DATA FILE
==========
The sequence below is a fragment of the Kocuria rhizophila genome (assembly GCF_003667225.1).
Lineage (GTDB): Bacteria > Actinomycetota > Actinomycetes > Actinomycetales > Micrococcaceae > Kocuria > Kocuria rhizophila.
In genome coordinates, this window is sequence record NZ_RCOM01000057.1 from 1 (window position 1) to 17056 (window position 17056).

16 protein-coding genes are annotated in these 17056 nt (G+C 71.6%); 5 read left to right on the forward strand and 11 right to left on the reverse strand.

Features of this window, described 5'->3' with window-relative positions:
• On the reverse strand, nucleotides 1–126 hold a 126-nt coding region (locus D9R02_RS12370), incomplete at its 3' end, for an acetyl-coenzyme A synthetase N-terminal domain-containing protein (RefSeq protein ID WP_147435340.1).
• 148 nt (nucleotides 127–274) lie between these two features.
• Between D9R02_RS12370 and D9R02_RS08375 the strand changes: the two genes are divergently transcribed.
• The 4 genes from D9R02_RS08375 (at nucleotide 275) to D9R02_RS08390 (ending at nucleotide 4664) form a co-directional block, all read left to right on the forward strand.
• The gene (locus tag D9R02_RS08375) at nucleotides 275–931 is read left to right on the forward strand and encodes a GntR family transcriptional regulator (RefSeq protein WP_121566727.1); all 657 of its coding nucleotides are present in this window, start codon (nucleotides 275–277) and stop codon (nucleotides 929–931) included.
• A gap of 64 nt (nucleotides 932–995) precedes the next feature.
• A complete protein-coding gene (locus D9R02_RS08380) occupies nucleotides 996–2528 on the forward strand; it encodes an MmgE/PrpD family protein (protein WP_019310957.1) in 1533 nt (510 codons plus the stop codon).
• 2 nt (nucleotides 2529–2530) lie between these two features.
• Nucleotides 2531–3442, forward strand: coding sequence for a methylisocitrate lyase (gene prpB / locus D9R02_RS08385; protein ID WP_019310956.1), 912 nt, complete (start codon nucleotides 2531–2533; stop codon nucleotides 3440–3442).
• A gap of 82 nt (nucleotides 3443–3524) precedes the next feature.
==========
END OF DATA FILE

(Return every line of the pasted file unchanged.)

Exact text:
The sequence below is a fragment of the Kocuria rhizophila genome (assembly GCF_003667225.1).
Lineage (GTDB): Bacteria > Actinomycetota > Actinomycetes > Actinomycetales > Micrococcaceae > Kocuria > Kocuria rhizophila.
In genome coordinates, this window is sequence record NZ_RCOM01000057.1 from 1 (window position 1) to 17056 (window position 17056).

16 protein-coding genes are annotated in these 17056 nt (G+C 71.6%); 5 read left to right on the forward strand and 11 right to left on the reverse strand.

Features of this window, described 5'->3' with window-relative positions:
• On the reverse strand, nucleotides 1–126 hold a 126-nt coding region (locus D9R02_RS12370), incomplete at its 3' end, for an acetyl-coenzyme A synthetase N-terminal domain-containing protein (RefSeq protein ID WP_147435340.1).
• 148 nt (nucleotides 127–274) lie between these two features.
• Between D9R02_RS12370 and D9R02_RS08375 the strand changes: the two genes are divergently transcribed.
• The 4 genes from D9R02_RS08375 (at nucleotide 275) to D9R02_RS08390 (ending at nucleotide 4664) form a co-directional block, all read left to right on the forward strand.
• The gene (locus tag D9R02_RS08375) at nucleotides 275–931 is read left to right on the forward strand and encodes a GntR family transcriptional regulator (RefSeq protein WP_121566727.1); all 657 of its coding nucleotides are present in this window, start codon (nucleotides 275–277) and stop codon (nucleotides 929–931) included.
• A gap of 64 nt (nucleotides 932–995) precedes the next feature.
• A complete protein-coding gene (locus D9R02_RS08380) occupies nucleotides 996–2528 on the forward strand; it encodes an MmgE/PrpD family protein (protein WP_019310957.1) in 1533 nt (510 codons plus the stop codon).
• 2 nt (nucleotides 2529–2530) lie between these two features.
• Nucleotides 2531–3442, forward strand: coding sequence for a methylisocitrate lyase (gene prpB / locus D9R02_RS08385; protein ID WP_019310956.1), 912 nt, complete (start codon nucleotides 2531–2533; stop codon nucleotides 3440–3442).
• A gap of 82 nt (nucleotides 3443–3524) precedes the next feature.